100km to go – Two for the two

Aru and Majka are working well together here, and they have established a gap of two minutes back to the group of 20 pursuers. Further back, the peloton is at 3'50".
The leading pair probably won't want to be joined by all 20 of the chasers, b jkl;'ut equally they don't stand much chance of taking victory in the stage if they go all the way to the finish as a duo.
If there are a handful of stronger pursuers who can break free and get across, that could create the decisive move.

Aru and Majka summit the Centenera

The leading pair go over the top together, although we're not sure in which order. There are as many as 23 riders in the two-minute gap between them and the peloton now! What a chaotic start...

110km to go – Elissonde abandons

And that's a real shame. The Frenchman Kenny Elissonde has climbed off the bike after wearing the red jersey earlier in the month. It hasn't been the easiest of days, what with this rapid start we've had – so not one where you can necessarily hide in the pack and conserve energy. Hopefully he's able to recover quickly.

120km to go – First categorised climb of the day

Its the Alto de la Centenera first up today and there's still nothing you could definitively call a breakaway. This is a category 1 climb, with an average gradient of 5.5% over a prolonged 15km!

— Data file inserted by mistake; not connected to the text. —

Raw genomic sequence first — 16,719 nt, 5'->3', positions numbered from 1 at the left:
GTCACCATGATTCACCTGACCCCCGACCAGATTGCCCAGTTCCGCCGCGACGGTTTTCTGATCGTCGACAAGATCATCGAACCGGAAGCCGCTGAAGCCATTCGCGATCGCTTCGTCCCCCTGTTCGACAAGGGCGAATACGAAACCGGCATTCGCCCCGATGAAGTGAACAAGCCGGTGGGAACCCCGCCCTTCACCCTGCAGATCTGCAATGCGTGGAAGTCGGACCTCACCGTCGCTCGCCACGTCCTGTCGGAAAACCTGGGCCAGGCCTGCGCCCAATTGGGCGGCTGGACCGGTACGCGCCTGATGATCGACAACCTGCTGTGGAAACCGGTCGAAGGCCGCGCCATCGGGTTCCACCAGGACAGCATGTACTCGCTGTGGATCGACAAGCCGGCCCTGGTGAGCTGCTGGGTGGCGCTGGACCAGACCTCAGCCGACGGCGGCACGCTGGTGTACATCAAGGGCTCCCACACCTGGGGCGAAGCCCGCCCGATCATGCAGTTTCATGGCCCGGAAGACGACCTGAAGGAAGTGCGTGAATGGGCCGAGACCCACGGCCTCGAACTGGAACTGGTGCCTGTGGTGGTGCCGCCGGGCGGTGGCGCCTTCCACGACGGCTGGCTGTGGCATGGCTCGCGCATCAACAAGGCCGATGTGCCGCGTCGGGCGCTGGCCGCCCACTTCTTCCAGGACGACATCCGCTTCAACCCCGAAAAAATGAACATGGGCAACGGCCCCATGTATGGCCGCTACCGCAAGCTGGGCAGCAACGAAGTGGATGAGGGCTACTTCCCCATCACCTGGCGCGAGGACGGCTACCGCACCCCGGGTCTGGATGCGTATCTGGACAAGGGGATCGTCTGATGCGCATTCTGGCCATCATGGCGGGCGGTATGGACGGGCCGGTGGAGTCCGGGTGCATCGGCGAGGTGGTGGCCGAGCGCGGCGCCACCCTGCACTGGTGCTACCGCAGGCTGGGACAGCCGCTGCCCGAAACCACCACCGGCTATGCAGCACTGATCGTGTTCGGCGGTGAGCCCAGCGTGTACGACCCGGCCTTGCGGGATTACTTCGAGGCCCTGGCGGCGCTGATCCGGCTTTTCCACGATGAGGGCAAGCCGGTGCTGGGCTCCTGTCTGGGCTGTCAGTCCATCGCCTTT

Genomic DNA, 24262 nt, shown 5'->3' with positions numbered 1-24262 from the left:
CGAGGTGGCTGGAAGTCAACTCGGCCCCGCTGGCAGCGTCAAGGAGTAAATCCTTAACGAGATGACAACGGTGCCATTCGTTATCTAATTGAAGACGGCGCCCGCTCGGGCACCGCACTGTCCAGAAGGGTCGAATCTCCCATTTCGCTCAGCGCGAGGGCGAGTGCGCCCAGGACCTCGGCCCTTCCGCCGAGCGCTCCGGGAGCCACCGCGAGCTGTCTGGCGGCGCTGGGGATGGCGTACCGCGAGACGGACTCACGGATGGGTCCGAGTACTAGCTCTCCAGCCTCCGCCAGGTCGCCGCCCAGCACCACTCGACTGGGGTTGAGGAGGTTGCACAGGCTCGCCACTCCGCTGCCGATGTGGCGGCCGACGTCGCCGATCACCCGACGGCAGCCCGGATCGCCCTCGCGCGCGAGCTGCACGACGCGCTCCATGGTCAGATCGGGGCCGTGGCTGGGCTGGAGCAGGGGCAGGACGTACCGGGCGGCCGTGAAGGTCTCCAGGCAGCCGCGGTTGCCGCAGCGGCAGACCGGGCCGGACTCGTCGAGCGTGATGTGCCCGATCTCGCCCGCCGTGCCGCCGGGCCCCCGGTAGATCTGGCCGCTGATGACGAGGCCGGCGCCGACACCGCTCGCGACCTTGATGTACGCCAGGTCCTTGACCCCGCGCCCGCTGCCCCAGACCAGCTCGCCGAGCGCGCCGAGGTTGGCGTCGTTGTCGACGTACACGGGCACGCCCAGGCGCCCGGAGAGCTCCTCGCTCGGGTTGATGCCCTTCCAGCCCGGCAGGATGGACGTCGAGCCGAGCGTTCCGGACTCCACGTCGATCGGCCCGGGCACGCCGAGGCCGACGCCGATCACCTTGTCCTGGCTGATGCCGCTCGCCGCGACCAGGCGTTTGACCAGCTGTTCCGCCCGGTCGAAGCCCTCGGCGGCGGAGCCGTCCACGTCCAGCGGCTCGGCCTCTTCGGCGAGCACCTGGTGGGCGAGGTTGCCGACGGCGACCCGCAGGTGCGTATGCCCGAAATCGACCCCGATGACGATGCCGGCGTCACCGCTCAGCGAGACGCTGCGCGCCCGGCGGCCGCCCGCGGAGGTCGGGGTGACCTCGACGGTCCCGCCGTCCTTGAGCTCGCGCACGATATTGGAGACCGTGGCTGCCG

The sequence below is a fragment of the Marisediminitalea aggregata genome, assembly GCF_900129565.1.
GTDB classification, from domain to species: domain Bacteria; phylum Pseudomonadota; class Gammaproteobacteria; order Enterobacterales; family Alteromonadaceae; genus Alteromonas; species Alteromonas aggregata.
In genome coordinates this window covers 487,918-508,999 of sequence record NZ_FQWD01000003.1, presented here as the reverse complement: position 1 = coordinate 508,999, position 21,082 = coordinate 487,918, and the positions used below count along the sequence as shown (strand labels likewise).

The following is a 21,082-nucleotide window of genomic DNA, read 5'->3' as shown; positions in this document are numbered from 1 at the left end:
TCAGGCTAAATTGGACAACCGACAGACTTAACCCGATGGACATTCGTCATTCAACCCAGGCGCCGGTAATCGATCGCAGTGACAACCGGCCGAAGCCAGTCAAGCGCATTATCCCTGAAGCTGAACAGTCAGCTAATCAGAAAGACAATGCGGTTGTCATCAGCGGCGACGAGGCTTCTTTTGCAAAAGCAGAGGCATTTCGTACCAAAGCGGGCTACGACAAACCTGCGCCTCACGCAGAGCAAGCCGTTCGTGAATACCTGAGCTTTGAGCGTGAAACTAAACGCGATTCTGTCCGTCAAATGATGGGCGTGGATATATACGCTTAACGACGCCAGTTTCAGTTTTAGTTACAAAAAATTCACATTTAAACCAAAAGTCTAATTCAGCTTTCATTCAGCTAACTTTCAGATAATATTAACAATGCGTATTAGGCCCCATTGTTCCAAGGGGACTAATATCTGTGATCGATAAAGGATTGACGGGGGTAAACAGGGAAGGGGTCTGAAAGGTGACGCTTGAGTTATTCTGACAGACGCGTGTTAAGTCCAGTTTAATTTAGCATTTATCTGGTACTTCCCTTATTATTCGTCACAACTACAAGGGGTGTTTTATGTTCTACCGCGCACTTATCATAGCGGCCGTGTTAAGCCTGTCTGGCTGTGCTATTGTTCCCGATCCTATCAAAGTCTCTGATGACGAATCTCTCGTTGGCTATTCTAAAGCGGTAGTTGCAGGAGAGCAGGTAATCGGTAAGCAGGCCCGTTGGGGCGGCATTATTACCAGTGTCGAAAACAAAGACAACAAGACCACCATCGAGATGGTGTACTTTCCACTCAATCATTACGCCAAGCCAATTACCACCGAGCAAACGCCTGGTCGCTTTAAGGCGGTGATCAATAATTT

We have Fabio Aru up the road at the moment with Rafal Majka, followed by a steady stream of other riders and then the peloton at two minutes back.
Would be magical to see Fabio Aru do something today. He almost withdrew with illness earlier in the race, but battle through. This, of course, is his last professional race before he retires.

133km to go – All change!

Looks like that original 10 have been caught and it's Sivakov and Cort who are the only two attackers currently.
That being said, it's still extremely active in the peloton with no signs of settling down.

145km to go – Tight leash for the escape

The ten up the road have just 30 seconds of advantage. There are still loads of attacks coming out of the peloton, which is what's keeping the pace so high and preventing them from really going clear. Magnus Cort Nielsen and Pavel Sivakov are the latest to try and bridge over.
This isn't done yet!

160km to go – Fire quickly snuffed out

That initial mega-group has split into two and the larger half of it has been subsumed back into the peloton. We now have just 10 riders in the lead, with 28 seconds. And De La Cruz is no longer up the road. This looks a far more likely bunch to stick, led as it is by Gorka Izagirre – 43 minutes down and the best-placed on GC.
These are the ten who stayed away: Vansevenant, Cerny, Izagirre, Bol, Mate, Soto, Sivakov, Cort Nielsen, Erviti and Kron.

167km to go – Your break of the day?

These are the teams and riders up the road right now... and it's quite the starry list!
Jumbo-Visma: Kuss
AG2R-Citroën: Touzé
Astana-Premier Tech: G. Izagirre
Bahrain Victorious: Caruso, Padun
Bora-Hangrohe: Benedetti
Burgos-BH: Bol
Cofidis: Barcelo
Deceuninck-Quick Step: Bagioli, Cerny, Vansevevenant
EF Nippo: Craddock, Cort Nielsen
Euskaltel Euskadi: Mate, Soto